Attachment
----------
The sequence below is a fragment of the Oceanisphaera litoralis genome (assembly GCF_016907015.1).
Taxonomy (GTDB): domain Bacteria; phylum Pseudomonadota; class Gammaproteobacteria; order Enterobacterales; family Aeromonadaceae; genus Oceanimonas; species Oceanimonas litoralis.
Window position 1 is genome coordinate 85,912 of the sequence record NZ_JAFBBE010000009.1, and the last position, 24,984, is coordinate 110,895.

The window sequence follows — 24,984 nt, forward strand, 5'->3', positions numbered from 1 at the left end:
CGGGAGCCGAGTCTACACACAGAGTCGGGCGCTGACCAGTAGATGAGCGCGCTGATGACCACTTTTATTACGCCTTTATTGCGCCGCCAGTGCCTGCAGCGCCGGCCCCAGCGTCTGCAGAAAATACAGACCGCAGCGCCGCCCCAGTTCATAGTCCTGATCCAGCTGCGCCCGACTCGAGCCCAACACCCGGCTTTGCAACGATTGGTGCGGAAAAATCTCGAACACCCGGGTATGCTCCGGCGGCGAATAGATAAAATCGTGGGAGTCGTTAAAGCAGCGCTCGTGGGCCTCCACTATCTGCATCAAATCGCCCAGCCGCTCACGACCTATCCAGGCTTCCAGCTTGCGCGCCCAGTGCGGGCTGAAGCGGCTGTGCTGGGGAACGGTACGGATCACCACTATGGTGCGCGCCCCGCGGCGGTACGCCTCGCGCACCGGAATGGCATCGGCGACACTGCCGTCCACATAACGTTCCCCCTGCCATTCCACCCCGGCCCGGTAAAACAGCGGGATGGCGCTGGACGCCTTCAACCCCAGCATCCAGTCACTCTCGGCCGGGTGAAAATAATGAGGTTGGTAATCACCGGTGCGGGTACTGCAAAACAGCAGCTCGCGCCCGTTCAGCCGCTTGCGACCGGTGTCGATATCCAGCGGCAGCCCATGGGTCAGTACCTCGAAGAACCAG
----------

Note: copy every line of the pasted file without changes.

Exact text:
The sequence below is a fragment of the Oceanisphaera litoralis genome (assembly GCF_016907015.1).
Taxonomy (GTDB): domain Bacteria; phylum Pseudomonadota; class Gammaproteobacteria; order Enterobacterales; family Aeromonadaceae; genus Oceanimonas; species Oceanimonas litoralis.
Window position 1 is genome coordinate 85,912 of the sequence record NZ_JAFBBE010000009.1, and the last position, 24,984, is coordinate 110,895.

The window sequence follows — 24,984 nt, forward strand, 5'->3', positions numbered from 1 at the left end:
CGGGAGCCGAGTCTACACACAGAGTCGGGCGCTGACCAGTAGATGAGCGCGCTGATGACCACTTTTATTACGCCTTTATTGCGCCGCCAGTGCCTGCAGCGCCGGCCCCAGCGTCTGCAGAAAATACAGACCGCAGCGCCGCCCCAGTTCATAGTCCTGATCCAGCTGCGCCCGACTCGAGCCCAACACCCGGCTTTGCAACGATTGGTGCGGAAAAATCTCGAACACCCGGGTATGCTCCGGCGGCGAATAGATAAAATCGTGGGAGTCGTTAAAGCAGCGCTCGTGGGCCTCCACTATCTGCATCAAATCGCCCAGCCGCTCACGACCTATCCAGGCTTCCAGCTTGCGCGCCCAGTGCGGGCTGAAGCGGCTGTGCTGGGGAACGGTACGGATCACCACTATGGTGCGCGCCCCGCGGCGGTACGCCTCGCGCACCGGAATGGCATCGGCGACACTGCCGTCCACATAACGTTCCCCCTGCCATTCCACCCCGGCCCGGTAAAACAGCGGGATGGCGCTGGACGCCTTCAACCCCAGCATCCAGTCACTCTCGGCCGGGTGAAAATAATGAGGTTGGTAATCACCGGTGCGGGTACTGCAAAACAGCAGCTCGCGCCCGTTCAGCCGCTTGCGACCGGTGTCGATATCCAGCGGCAGCCCATGGGTCAGTACCTCGAAGAACCAG